As the coffee war continues between QSRs, coffee franchises and c-stores may be feeling the pinch more than the local Dunkin’ Donuts, Reuters reported.
Although McDonald’s has tried to undercut competitors on price, Dunkin’s market share in coffee is steady and growing, Mark Nunnelly, managing director at Bain Capital, said at the Reuters Private Equity and Hedge Funds Summit in New York.
“The big hurt has not been Dunkin to McDonald’s or McDonald’s to Dunkin,” Nunnelly was quoted as saying. Instead, he said local convenience stores are being hurt by competition from Dunkin’ and McDonald’s.
Nunnelly, whose firm is one of three private equity owners of the doughnut chain, said Starbucks Corp has been hurt the most by the price war and the weak economy.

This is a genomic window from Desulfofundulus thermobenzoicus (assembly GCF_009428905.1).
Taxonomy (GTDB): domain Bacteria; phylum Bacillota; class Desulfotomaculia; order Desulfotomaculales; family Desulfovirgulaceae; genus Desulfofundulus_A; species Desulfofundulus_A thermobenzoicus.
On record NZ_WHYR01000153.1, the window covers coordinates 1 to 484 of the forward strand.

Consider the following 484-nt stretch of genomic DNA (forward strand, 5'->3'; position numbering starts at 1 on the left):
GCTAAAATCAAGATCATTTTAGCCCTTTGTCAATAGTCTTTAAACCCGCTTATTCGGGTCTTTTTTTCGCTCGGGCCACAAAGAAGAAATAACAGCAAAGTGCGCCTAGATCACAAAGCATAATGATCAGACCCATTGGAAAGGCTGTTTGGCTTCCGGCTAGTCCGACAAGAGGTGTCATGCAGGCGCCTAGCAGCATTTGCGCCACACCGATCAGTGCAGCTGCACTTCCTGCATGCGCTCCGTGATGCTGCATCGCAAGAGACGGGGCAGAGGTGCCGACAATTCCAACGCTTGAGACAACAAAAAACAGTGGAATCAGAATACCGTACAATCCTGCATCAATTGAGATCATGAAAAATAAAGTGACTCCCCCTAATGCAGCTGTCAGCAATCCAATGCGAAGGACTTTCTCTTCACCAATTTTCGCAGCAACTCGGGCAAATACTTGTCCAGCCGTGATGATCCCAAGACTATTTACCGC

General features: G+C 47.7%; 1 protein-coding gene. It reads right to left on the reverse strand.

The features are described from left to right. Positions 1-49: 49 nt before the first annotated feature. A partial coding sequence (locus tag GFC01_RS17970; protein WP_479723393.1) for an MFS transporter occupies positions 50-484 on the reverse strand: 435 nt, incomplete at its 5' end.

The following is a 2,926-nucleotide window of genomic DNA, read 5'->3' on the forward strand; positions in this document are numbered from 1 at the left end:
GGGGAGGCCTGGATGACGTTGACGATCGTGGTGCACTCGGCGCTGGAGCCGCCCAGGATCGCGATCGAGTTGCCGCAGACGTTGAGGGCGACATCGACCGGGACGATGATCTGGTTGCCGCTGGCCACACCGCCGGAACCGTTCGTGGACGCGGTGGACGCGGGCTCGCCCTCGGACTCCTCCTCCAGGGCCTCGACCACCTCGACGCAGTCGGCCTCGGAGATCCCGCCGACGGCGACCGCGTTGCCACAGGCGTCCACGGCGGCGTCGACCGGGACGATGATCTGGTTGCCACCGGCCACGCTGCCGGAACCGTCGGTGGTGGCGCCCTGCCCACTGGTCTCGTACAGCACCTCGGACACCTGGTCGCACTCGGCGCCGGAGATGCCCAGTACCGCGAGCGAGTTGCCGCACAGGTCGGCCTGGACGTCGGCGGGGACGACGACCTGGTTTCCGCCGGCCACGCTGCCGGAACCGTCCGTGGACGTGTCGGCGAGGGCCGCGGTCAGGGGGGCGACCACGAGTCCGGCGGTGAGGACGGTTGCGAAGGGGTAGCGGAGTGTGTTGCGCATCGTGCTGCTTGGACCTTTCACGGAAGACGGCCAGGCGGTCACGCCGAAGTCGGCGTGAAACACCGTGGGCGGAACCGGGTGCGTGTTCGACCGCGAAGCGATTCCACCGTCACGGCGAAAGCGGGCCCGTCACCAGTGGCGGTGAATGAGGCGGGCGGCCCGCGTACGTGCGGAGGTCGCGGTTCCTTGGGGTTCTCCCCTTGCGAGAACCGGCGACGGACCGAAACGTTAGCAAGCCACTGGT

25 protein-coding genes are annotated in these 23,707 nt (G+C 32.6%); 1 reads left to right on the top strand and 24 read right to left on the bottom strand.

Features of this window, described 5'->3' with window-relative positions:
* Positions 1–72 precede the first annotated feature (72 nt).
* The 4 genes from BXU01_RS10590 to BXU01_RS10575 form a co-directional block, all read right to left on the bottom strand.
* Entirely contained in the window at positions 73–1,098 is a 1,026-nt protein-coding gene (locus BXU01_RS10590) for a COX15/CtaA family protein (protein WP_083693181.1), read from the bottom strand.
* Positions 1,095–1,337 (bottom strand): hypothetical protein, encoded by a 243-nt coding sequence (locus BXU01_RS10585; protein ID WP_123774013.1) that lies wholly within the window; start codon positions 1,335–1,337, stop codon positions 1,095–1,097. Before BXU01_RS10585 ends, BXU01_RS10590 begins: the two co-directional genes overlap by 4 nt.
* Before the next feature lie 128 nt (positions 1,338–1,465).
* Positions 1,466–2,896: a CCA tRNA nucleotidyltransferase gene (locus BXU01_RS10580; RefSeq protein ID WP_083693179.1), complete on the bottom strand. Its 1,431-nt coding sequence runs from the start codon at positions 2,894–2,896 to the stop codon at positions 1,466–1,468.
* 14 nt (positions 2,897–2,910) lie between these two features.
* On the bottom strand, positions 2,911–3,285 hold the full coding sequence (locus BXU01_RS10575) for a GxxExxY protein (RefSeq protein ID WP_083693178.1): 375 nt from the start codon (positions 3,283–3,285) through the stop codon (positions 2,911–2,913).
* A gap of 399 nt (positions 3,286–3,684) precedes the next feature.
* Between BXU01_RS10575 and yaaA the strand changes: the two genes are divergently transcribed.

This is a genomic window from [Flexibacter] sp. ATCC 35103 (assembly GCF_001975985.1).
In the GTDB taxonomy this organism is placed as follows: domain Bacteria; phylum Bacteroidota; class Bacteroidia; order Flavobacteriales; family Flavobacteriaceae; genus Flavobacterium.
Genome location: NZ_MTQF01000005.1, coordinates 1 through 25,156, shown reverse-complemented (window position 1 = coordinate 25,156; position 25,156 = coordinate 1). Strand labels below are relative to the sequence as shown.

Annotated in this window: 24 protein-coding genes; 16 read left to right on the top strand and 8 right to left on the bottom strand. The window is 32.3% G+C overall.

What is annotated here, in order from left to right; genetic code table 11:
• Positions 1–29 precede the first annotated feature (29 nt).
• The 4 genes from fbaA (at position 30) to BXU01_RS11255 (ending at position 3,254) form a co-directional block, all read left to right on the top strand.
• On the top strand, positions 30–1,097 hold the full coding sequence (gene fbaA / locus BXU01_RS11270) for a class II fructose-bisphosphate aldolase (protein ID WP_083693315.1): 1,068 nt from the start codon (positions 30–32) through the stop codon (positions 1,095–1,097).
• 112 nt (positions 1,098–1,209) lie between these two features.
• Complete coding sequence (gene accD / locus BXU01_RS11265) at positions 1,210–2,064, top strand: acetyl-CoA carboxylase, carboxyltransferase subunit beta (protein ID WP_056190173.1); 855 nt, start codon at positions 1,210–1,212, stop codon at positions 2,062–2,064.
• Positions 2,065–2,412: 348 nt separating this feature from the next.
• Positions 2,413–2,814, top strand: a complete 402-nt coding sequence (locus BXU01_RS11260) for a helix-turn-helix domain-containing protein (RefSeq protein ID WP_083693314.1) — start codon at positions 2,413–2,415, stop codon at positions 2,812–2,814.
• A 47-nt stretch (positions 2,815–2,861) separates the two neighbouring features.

“The higher-priced players at $4 or $5 for a latte have obviously had the toughest year through the crisis,” he said. “The more accessible price point players like Dunkin’ and McDonald’s have fared better through that period.”
More consumers are trading down from expensive drinks to cheaper plain coffee rather than switching among the various outlets, he told Reuters. “If you look at Dunkin’s comps in coffee and McDonald’s comps in coffee, I think you would say you’ve got a pretty loyal set of customers both places, that the price points aren’t different enough,” he said.
McDonald’s has said strong sales of its McCafe line of coffee drinks were in part responsible for a surprise 1% increase in same-store sales in December, but January U.S. same-store sales declined 0.7%, according to Reuters.